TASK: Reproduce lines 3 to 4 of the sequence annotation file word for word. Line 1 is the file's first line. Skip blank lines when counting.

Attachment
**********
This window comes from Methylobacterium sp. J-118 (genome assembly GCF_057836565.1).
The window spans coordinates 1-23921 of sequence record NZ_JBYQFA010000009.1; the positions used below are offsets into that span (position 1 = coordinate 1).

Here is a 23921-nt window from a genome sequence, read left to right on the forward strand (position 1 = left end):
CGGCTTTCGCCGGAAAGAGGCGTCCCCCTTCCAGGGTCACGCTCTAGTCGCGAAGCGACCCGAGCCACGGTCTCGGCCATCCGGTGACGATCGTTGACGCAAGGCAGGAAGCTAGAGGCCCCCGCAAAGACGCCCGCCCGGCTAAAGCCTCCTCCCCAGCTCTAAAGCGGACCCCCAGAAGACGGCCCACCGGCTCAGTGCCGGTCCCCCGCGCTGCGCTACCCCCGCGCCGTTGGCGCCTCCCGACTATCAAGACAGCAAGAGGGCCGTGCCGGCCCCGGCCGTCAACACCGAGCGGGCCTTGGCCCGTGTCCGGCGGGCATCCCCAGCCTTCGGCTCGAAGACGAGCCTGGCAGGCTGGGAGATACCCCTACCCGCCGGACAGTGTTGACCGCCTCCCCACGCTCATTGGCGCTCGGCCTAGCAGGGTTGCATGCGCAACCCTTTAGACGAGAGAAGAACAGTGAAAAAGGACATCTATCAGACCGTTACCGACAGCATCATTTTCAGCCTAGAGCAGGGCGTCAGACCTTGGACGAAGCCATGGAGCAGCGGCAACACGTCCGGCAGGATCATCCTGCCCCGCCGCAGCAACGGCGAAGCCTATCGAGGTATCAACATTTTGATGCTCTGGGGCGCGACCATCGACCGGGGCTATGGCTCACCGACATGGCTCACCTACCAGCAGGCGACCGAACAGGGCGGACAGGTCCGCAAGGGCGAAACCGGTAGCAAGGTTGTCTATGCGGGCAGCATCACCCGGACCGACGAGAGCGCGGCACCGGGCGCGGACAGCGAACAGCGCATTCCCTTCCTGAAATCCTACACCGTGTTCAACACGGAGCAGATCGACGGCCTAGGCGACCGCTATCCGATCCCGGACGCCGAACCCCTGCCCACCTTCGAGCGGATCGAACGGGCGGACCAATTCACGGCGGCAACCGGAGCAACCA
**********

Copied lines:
Here is a 23921-nt window from a genome sequence, read left to right on the forward strand (position 1 = left end):
CGGCTTTCGCCGGAAAGAGGCGTCCCCCTTCCAGGGTCACGCTCTAGTCGCGAAGCGACCCGAGCCACGGTCTCGGCCATCCGGTGACGATCGTTGACGCAAGGCAGGAAGCTAGAGGCCCCCGCAAAGACGCCCGCCCGGCTAAAGCCTCCTCCCCAGCTCTAAAGCGGACCCCCAGAAGACGGCCCACCGGCTCAGTGCCGGTCCCCCGCGCTGCGCTACCCCCGCGCCGTTGGCGCCTCCCGACTATCAAGACAGCAAGAGGGCCGTGCCGGCCCCGGCCGTCAACACCGAGCGGGCCTTGGCCCGTGTCCGGCGGGCATCCCCAGCCTTCGGCTCGAAGACGAGCCTGGCAGGCTGGGAGATACCCCTACCCGCCGGACAGTGTTGACCGCCTCCCCACGCTCATTGGCGCTCGGCCTAGCAGGGTTGCATGCGCAACCCTTTAGACGAGAGAAGAACAGTGAAAAAGGACATCTATCAGACCGTTACCGACAGCATCATTTTCAGCCTAGAGCAGGGCGTCAGACCTTGGACGAAGCCATGGAGCAGCGGCAACACGTCCGGCAGGATCATCCTGCCCCGCCGCAGCAACGGCGAAGCCTATCGAGGTATCAACATTTTGATGCTCTGGGGCGCGACCATCGACCGGGGCTATGGCTCACCGACATGGCTCACCTACCAGCAGGCGACCGAACAGGGCGGACAGGTCCGCAAGGGCGAAACCGGTAGCAAGGTTGTCTATGCGGGCAGCATCACCCGGACCGACGAGAGCGCGGCACCGGGCGCGGACAGCGAACAGCGCATTCCCTTCCTGAAATCCTACACCGTGTTCAACACGGAGCAGATCGACGGCCTAGGCGACCGCTATCCGATCCCGGACGCCGAACCCCTGCCCACCTTCGAGCGGATCGAACGGGCGGACCAATTCACGGCGGCAACCGGAGCAACCA